Significantly, one of the four core targets contained in the 2010-2014 National Defense Agreement advocates the creation of an Arctic Response Force (ARF) that will add to the DDF’s capability to conduct operations in the region. The proposed modular design of the ARF would make it possible for the unit to support regular Danish ground, naval or air units or partner multinational forces from the US, Canada, Norway, Sweden and Finland.
Denmark’s capacity to support special ops and general military missions in the Arctic has been bolstered by the recent acquisition of Iver Huitfeldt frigates and Knud Rasmussen-class ice-strengthened offshore patrol ships, in addition to the purchase, finalized in December 2012, of nine MH-60R Sea Hawk helicopters, which are due to be delivered in 2016-2018.
The Sea Hawk acquisition will enable the DDF to more effectively use the heli-pad and hangar-equipped frigates and patrol craft to expand the military’s reach within Arctic territories, while raising the speed and response times for the deployment of troops and equipment to mission sites. Moreover, the Danish government is also looking to acquire and deploy satellite capacity and Arctic-class drones to support the JAC-DDF’s surveillance and mission-specific operations.
The development and training of special ops forces units will focus on skills and capability to protect strategic offshore installations and shipping routes between Europe and Asia through the Northern Sea Route, a commercial cargo corridor that has the potential to shave seven days and 4,300 sea miles off of a standard freight vessel journey between Rotterdam and Tokyo.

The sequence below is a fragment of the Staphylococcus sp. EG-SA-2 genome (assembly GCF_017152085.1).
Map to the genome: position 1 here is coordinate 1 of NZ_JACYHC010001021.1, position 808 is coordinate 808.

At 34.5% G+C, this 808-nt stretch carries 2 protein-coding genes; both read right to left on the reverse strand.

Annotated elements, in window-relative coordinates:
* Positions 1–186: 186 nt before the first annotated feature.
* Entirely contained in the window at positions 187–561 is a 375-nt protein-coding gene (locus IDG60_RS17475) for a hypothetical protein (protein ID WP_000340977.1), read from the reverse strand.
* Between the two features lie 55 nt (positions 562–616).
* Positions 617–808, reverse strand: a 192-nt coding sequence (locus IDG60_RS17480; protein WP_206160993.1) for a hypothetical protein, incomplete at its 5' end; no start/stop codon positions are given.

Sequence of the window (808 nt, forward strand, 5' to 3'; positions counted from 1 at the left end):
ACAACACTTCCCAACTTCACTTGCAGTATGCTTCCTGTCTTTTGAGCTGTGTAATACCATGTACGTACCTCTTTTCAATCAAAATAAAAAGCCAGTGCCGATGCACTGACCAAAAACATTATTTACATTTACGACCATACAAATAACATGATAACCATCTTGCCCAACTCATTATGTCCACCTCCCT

The JAC’s funding provision is likely to benefit from a Sept. 14 report by the Danish State Auditors (Rigsrevisionen) that criticized the government for failing to provide sufficient capital and material resources to enable the DDF to fulfill its fundamental defense and marine surveillance tasks in the Arctic.
The armed forces are completing a climate-change-centered risk assessment of security and environmental threats in the Arctic, said naval Capt. Anders Beck Jørgensen, the head of the DDF’s Military Planning and Training unit.
“When the assessment is complete in 2014, it will be relevant for all organizations operating in the Arctic region, the military included, to examine the level of activities in the region and readjust our capability if required,” Jørgensen said.